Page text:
- Main: Entrance for tourists (calle Fray Ceferino González).
    - Second and third: From Plaza del Triunfo.
    - Fourth: From Plaza Virgen de los Reyes.
    - Fifth: Puerta del Perdón (calle Alemanes).

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    la Catedral de Sevilla - Capilla Mayor

    by MM212 Updated Dec 11, 2008

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    Capilla Mayor

    Located at the end of the central nave of la Catedral de Sevilla, Capilla Mayor is the largest of many chapels within the Cathedral. It also contains the largest altarpiece in the world; considered the most important treasure in the Cathedral. Work on the richly decorated, gilded wooden altarpiece began in the late 15th century and continued for over 100 years. The immensity of the altarpiece is hard to conceive in photos (see attached).

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    la Catedral de Sevilla

    by MM212 Updated Dec 11, 2008

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    la Catedral de Sevilla y la Giralda
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    Seville's impressive Cathedral was built on the site of the city's Great Mosque. When Seville fell into Catholic hands in 1248, the Mosque was converted into a church, but years later, Catholic rulers decided to demolish the mosque and replaced it with a monumental church that outdid Arab achievements in Andalucía. The ambitious work that began in 1401 resulted in the world's largest Gothic church whose enormous proportions are hard to imagine. Only the minaret and the courtyard of the mosque, with its horseshoe arched porticos, were spared destruction. Work on the cathedral continued for several centuries and included some Renaissance-style additions. The tomb of Christopher Columbus is located within the Cathedral.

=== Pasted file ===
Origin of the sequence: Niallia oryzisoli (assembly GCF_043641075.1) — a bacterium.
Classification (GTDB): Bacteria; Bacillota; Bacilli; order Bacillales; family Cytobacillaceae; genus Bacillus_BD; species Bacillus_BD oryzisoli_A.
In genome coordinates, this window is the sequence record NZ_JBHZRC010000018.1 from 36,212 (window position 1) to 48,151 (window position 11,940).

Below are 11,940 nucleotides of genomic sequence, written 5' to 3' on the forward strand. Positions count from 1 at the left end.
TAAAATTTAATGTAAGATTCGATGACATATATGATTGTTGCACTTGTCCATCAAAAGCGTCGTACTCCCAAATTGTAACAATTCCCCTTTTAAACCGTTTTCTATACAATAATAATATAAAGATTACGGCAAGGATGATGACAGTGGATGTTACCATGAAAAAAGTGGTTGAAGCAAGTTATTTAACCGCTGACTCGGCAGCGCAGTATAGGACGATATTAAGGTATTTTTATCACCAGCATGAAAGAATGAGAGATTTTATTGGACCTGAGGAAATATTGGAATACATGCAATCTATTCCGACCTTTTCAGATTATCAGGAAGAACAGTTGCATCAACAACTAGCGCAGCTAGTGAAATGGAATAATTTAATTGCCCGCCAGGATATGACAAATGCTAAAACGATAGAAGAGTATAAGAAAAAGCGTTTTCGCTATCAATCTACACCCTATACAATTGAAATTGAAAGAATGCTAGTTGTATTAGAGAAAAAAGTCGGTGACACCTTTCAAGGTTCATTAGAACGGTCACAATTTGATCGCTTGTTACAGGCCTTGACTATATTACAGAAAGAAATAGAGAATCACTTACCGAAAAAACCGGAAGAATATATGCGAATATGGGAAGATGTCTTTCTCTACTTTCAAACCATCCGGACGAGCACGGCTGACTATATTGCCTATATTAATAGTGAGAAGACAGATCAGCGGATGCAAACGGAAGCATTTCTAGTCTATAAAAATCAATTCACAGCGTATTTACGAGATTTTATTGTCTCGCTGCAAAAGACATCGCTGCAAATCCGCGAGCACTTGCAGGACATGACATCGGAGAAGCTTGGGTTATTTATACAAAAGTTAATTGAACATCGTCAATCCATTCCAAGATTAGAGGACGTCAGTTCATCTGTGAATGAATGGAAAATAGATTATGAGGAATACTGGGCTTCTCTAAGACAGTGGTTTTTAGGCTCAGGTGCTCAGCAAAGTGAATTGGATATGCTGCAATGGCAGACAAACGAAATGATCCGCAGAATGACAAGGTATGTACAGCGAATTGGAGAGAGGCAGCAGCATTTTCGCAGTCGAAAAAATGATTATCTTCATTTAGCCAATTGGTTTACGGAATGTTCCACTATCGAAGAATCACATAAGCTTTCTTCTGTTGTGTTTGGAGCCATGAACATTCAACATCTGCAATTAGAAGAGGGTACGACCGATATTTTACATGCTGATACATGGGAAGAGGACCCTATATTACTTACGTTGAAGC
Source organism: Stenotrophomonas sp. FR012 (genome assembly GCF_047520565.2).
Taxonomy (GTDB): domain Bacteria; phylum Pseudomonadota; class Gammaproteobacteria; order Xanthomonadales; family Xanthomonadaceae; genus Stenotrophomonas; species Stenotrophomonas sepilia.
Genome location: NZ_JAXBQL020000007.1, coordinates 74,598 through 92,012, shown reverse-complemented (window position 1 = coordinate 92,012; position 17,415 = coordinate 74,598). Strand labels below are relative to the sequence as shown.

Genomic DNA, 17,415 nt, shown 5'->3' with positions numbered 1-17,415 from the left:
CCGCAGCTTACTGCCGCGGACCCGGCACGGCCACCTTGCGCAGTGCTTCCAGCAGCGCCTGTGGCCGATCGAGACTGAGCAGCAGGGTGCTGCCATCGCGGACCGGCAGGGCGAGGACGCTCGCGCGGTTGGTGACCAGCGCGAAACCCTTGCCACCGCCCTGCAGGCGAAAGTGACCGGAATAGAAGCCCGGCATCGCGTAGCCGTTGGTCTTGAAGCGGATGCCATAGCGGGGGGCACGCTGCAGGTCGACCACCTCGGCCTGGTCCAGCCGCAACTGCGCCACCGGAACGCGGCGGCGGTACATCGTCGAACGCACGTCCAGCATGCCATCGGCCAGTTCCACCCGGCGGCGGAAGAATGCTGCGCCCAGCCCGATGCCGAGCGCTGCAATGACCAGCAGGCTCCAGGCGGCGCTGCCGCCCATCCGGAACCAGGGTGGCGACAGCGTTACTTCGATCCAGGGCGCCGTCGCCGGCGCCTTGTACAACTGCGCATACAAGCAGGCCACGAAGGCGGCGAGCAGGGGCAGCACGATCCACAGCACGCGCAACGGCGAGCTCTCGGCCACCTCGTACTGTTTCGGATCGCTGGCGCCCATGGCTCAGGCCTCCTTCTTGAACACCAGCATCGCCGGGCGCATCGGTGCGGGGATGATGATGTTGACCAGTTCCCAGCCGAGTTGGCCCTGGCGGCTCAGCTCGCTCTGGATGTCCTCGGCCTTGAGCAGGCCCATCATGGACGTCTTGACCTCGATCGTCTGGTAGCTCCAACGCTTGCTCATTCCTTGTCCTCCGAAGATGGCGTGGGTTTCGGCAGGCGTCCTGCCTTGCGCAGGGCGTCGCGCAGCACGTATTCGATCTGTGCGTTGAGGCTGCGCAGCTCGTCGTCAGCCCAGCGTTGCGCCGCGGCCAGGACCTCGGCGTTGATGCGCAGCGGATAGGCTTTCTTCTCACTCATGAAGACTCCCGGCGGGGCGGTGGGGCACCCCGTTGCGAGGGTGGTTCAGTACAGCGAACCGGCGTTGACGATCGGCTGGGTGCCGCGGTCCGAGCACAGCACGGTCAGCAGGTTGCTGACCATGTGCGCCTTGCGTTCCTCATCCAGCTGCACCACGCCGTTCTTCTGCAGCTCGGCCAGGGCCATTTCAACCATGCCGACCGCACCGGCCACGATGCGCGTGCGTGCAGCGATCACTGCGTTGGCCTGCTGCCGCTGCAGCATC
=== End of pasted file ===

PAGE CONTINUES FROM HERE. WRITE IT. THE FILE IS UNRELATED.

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    • Architecture
    • Historical Travel
    • Religious Travel

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    la Catedral de Sevilla - The Interior

    by MM212 Updated Dec 8, 2008

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    The Central Nave
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    The lofty interior of the Cathedral of Seville is of enormous proportions. It is made up of five naves and numerous richly decorated side chapels. The central nave rises just over 40 metres and is architecturally simple, for the lavish decorations are confined to the side aisles. The centre of the Cathedral is dominated by the stunning 15th century wooden choir stalls, which are intricately carved with Gothic and Islamic motifs - quite a striking combination. The tomb of Christopher Columbus is within the Cathedral, having been transferred from la Havana, Cuba, in 1907. Although the Cathedral is mostly Gothic in design, it contains some Renaissance-style parts from later construction.

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  • didgeridorien's Profile Photo

    Catedral y Giralda

    by didgeridorien Updated Dec 7, 2008

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    The cathedral

    The Cathedral is one of the greatest gothic buildings that ever existed and one of the most colossal of Christendom. Declared National Monument and World Heritage, inside you can see beautiful works of art. The Giralda is the minaret of the ancient Almohad Mosque.